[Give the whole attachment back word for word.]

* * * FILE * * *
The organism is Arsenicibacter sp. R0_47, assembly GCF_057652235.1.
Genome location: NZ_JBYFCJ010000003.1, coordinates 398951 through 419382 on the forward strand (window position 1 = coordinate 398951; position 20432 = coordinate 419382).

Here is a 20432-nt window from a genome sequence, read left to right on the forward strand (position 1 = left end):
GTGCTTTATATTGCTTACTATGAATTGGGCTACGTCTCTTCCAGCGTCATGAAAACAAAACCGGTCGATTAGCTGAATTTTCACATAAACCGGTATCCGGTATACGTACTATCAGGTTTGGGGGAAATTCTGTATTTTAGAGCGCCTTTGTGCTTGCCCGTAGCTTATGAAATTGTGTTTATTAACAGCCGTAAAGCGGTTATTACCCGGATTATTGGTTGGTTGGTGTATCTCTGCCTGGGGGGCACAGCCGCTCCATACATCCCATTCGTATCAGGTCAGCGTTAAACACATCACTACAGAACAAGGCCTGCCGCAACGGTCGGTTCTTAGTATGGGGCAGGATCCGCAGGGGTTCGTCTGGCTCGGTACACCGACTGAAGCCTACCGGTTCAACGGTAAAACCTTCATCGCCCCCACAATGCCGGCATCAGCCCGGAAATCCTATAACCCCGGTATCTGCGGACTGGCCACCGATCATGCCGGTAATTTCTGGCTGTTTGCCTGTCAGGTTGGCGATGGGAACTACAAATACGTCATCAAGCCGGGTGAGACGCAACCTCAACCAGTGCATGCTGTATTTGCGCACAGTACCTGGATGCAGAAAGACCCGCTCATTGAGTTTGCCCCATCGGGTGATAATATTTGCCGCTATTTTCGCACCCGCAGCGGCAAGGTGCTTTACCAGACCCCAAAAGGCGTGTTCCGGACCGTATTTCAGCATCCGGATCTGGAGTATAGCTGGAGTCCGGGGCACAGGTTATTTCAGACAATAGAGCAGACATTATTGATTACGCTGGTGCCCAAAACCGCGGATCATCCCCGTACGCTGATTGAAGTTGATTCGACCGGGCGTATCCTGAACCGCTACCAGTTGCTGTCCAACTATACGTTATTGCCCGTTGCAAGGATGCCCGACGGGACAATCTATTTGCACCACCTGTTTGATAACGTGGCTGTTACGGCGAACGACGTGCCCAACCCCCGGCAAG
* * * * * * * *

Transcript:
The organism is Arsenicibacter sp. R0_47, assembly GCF_057652235.1.
Genome location: NZ_JBYFCJ010000003.1, coordinates 398951 through 419382 on the forward strand (window position 1 = coordinate 398951; position 20432 = coordinate 419382).

Here is a 20432-nt window from a genome sequence, read left to right on the forward strand (position 1 = left end):
GTGCTTTATATTGCTTACTATGAATTGGGCTACGTCTCTTCCAGCGTCATGAAAACAAAACCGGTCGATTAGCTGAATTTTCACATAAACCGGTATCCGGTATACGTACTATCAGGTTTGGGGGAAATTCTGTATTTTAGAGCGCCTTTGTGCTTGCCCGTAGCTTATGAAATTGTGTTTATTAACAGCCGTAAAGCGGTTATTACCCGGATTATTGGTTGGTTGGTGTATCTCTGCCTGGGGGGCACAGCCGCTCCATACATCCCATTCGTATCAGGTCAGCGTTAAACACATCACTACAGAACAAGGCCTGCCGCAACGGTCGGTTCTTAGTATGGGGCAGGATCCGCAGGGGTTCGTCTGGCTCGGTACACCGACTGAAGCCTACCGGTTCAACGGTAAAACCTTCATCGCCCCCACAATGCCGGCATCAGCCCGGAAATCCTATAACCCCGGTATCTGCGGACTGGCCACCGATCATGCCGGTAATTTCTGGCTGTTTGCCTGTCAGGTTGGCGATGGGAACTACAAATACGTCATCAAGCCGGGTGAGACGCAACCTCAACCAGTGCATGCTGTATTTGCGCACAGTACCTGGATGCAGAAAGACCCGCTCATTGAGTTTGCCCCATCGGGTGATAATATTTGCCGCTATTTTCGCACCCGCAGCGGCAAGGTGCTTTACCAGACCCCAAAAGGCGTGTTCCGGACCGTATTTCAGCATCCGGATCTGGAGTATAGCTGGAGTCCGGGGCACAGGTTATTTCAGACAATAGAGCAGACATTATTGATTACGCTGGTGCCCAAAACCGCGGATCATCCCCGTACGCTGATTGAAGTTGATTCGACCGGGCGTATCCTGAACCGCTACCAGTTGCTGTCCAACTATACGTTATTGCCCGTTGCAAGGATGCCCGACGGGACAATCTATTTGCACCACCTGTTTGATAACGTGGCTGTTACGGCGAACGACGTGCCCAACCCCCGGCAAG